Agalloch | ‘Of Stone Wind And Pillor’
The humble EP has a lot going for it, and this is a perfect example of how to use the format to its fullest potential. Short enough to allow for the full savouring of each track and yet they always seem to end just a hairs breadth too quickly, leaving one desperate for more. And so it is with Oregon’s Agalloch who offer us this delighful collection of previously unreleased material and a cover by way of filling time until their forthcoming sophomore full length.
As happens with most gems that I only come across after the horse has bolted, I was too embarrassed to be seen in public due to my woefully not having purchased their ’99 debut, “Pale Folklore”. Suffice to say it is now at the head of my shopping list. The band describe their sound as “Oaken” and I find myself happily obliged to concur wholeheartedly; from the earthy, solid tones through to the naturalistic artwork we are treated to an eminiently satisfying package of mournful laments and autumnal dirges. The warm acoustics placed atop heavy guitars, complemented by the organic and glowing production allow them to convey to us perfectly the magic inspired by the rich environment that surrounds them up there in foresty Portland.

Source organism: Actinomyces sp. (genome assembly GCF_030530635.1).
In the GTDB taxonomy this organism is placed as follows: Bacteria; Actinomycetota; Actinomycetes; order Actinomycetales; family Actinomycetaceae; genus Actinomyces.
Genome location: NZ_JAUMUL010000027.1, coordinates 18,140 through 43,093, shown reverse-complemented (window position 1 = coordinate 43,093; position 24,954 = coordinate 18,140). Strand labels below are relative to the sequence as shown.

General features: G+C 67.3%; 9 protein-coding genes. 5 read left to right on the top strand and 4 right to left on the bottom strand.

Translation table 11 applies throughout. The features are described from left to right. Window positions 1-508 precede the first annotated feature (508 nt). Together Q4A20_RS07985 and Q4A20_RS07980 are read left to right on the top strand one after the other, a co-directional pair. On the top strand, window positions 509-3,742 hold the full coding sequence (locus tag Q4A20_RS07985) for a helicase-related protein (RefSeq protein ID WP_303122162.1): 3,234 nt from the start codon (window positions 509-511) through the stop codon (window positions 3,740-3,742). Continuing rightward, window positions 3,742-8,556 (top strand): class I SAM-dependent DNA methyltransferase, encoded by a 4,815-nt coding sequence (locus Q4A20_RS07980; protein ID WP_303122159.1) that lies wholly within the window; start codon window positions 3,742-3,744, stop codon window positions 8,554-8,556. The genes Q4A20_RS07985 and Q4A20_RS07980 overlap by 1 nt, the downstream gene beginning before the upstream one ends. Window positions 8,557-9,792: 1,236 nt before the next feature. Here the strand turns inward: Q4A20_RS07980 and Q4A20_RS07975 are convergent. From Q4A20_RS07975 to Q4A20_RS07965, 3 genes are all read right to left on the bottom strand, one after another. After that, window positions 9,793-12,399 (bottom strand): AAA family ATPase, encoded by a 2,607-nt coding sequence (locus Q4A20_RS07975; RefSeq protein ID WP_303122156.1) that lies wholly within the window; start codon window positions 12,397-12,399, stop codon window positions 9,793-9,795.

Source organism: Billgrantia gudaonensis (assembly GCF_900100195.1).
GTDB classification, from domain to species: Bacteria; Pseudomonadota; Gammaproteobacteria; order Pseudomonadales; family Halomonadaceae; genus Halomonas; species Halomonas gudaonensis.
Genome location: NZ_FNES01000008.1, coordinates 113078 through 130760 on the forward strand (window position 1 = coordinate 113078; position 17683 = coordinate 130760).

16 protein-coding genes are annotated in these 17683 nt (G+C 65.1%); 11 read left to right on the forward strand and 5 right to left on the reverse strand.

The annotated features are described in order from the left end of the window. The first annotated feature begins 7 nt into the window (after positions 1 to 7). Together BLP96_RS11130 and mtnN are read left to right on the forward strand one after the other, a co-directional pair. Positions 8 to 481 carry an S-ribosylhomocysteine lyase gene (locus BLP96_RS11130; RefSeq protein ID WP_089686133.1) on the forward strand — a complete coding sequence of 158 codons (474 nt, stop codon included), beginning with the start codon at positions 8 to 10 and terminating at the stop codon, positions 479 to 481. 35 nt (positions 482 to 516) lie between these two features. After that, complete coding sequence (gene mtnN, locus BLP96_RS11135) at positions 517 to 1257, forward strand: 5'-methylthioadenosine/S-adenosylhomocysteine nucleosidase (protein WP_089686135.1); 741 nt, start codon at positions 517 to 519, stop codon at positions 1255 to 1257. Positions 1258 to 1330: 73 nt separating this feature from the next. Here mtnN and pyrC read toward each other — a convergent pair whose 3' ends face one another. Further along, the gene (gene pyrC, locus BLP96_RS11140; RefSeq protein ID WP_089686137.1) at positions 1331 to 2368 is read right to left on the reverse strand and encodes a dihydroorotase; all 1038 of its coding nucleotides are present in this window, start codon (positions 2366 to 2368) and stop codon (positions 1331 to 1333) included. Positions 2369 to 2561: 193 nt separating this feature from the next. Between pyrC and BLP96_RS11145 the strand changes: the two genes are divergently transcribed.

I am frequently reminded of Opeth’s “Still Life” on account of the warm guitar tones, and Empyrium’s entire discography (ie buy this cd at once), which seems to have had a major influence on the band. Had I not known they were american I would surely have assumed they were of more germanic origin. Indeed Empyrium’s carreer best “Songs of Moors…” is the most solid point of reference for the metal and general vibe on display here. This however is only half of the band’s sonic spell; while the eponymous opener does indeed deliver the required rasped vocal and desolate harmonies, the next succession of tracks are more concerned with atmosphere and acoustics.
The prize piece of the cd however has got to be the simply divine “Kneel to the Cross” cover, originally by Sol Invictus. Opening with a stunning pagan chant, the track juxtaposes acoustic and electric in the most perfect fashion possible. The clean vocals employed are wonderful by virtue of their imperfection; the slight hesitance, the minute quiver – all goes to show that feeling is everything.
Plus the lyrics to this song are superb (though this isnt really Allagoch obviously); the phrase “Harsh words, softly spoken” comes to mind, and they speak to me in a way that is beyond compare. Its just one of those things I wish Id written. All of this is rounded out by the haunting “A Poem by Yeats”, (I am 90% sure it is “The Sorrow of Love” but dont quote me) which lays the best interpretation of a poem since Ulver or Solefald. Is this the perfect cd?
5 / 5 – Earl Grey ::: 2/12/01